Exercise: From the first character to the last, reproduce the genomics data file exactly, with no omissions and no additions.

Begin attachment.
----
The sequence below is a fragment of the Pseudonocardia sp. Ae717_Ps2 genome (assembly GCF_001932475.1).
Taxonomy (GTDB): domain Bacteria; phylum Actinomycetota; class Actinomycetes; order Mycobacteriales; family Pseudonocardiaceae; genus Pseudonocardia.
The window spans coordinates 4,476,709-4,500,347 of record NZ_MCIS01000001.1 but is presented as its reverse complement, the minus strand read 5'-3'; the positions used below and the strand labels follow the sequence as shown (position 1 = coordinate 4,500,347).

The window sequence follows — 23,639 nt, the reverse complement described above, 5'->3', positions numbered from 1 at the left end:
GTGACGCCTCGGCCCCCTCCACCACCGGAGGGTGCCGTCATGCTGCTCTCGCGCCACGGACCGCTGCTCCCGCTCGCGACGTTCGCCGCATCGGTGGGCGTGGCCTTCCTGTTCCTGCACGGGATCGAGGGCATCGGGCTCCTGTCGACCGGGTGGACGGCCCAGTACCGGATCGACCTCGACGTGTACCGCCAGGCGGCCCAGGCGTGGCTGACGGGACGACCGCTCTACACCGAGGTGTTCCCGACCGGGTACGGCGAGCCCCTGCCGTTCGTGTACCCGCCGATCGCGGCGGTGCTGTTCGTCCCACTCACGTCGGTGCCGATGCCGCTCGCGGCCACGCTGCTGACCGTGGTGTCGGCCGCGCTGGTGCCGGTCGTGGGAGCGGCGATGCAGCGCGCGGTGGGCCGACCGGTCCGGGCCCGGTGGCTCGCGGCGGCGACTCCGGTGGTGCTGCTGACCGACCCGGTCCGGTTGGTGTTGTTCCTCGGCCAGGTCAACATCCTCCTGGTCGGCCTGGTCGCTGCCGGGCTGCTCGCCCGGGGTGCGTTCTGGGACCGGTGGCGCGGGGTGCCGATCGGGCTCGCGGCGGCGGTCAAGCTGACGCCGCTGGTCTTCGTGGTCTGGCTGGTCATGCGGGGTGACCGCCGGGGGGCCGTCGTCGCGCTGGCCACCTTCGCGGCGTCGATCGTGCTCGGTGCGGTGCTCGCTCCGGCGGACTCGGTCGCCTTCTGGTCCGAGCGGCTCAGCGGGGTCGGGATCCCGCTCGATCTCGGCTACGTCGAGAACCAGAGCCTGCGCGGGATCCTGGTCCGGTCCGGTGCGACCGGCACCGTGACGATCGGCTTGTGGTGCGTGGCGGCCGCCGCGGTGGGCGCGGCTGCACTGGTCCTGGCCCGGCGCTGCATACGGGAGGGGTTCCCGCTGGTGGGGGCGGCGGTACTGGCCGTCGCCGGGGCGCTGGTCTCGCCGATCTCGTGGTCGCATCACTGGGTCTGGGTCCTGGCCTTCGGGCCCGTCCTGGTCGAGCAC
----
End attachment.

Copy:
The sequence below is a fragment of the Pseudonocardia sp. Ae717_Ps2 genome (assembly GCF_001932475.1).
Taxonomy (GTDB): domain Bacteria; phylum Actinomycetota; class Actinomycetes; order Mycobacteriales; family Pseudonocardiaceae; genus Pseudonocardia.
The window spans coordinates 4,476,709-4,500,347 of record NZ_MCIS01000001.1 but is presented as its reverse complement, the minus strand read 5'-3'; the positions used below and the strand labels follow the sequence as shown (position 1 = coordinate 4,500,347).

The window sequence follows — 23,639 nt, the reverse complement described above, 5'->3', positions numbered from 1 at the left end:
GTGACGCCTCGGCCCCCTCCACCACCGGAGGGTGCCGTCATGCTGCTCTCGCGCCACGGACCGCTGCTCCCGCTCGCGACGTTCGCCGCATCGGTGGGCGTGGCCTTCCTGTTCCTGCACGGGATCGAGGGCATCGGGCTCCTGTCGACCGGGTGGACGGCCCAGTACCGGATCGACCTCGACGTGTACCGCCAGGCGGCCCAGGCGTGGCTGACGGGACGACCGCTCTACACCGAGGTGTTCCCGACCGGGTACGGCGAGCCCCTGCCGTTCGTGTACCCGCCGATCGCGGCGGTGCTGTTCGTCCCACTCACGTCGGTGCCGATGCCGCTCGCGGCCACGCTGCTGACCGTGGTGTCGGCCGCGCTGGTGCCGGTCGTGGGAGCGGCGATGCAGCGCGCGGTGGGCCGACCGGTCCGGGCCCGGTGGCTCGCGGCGGCGACTCCGGTGGTGCTGCTGACCGACCCGGTCCGGTTGGTGTTGTTCCTCGGCCAGGTCAACATCCTCCTGGTCGGCCTGGTCGCTGCCGGGCTGCTCGCCCGGGGTGCGTTCTGGGACCGGTGGCGCGGGGTGCCGATCGGGCTCGCGGCGGCGGTCAAGCTGACGCCGCTGGTCTTCGTGGTCTGGCTGGTCATGCGGGGTGACCGCCGGGGGGCCGTCGTCGCGCTGGCCACCTTCGCGGCGTCGATCGTGCTCGGTGCGGTGCTCGCTCCGGCGGACTCGGTCGCCTTCTGGTCCGAGCGGCTCAGCGGGGTCGGGATCCCGCTCGATCTCGGCTACGTCGAGAACCAGAGCCTGCGCGGGATCCTGGTCCGGTCCGGTGCGACCGGCACCGTGACGATCGGCTTGTGGTGCGTGGCGGCCGCCGCGGTGGGCGCGGCTGCACTGGTCCTGGCCCGGCGCTGCATACGGGAGGGGTTCCCGCTGGTGGGGGCGGCGGTACTGGCCGTCGCCGGGGCGCTGGTCTCGCCGATCTCGTGGTCGCATCACTGGGTCTGGGTCCTGGCCTTCGGGCCCGTCCTGGTCGAGCAC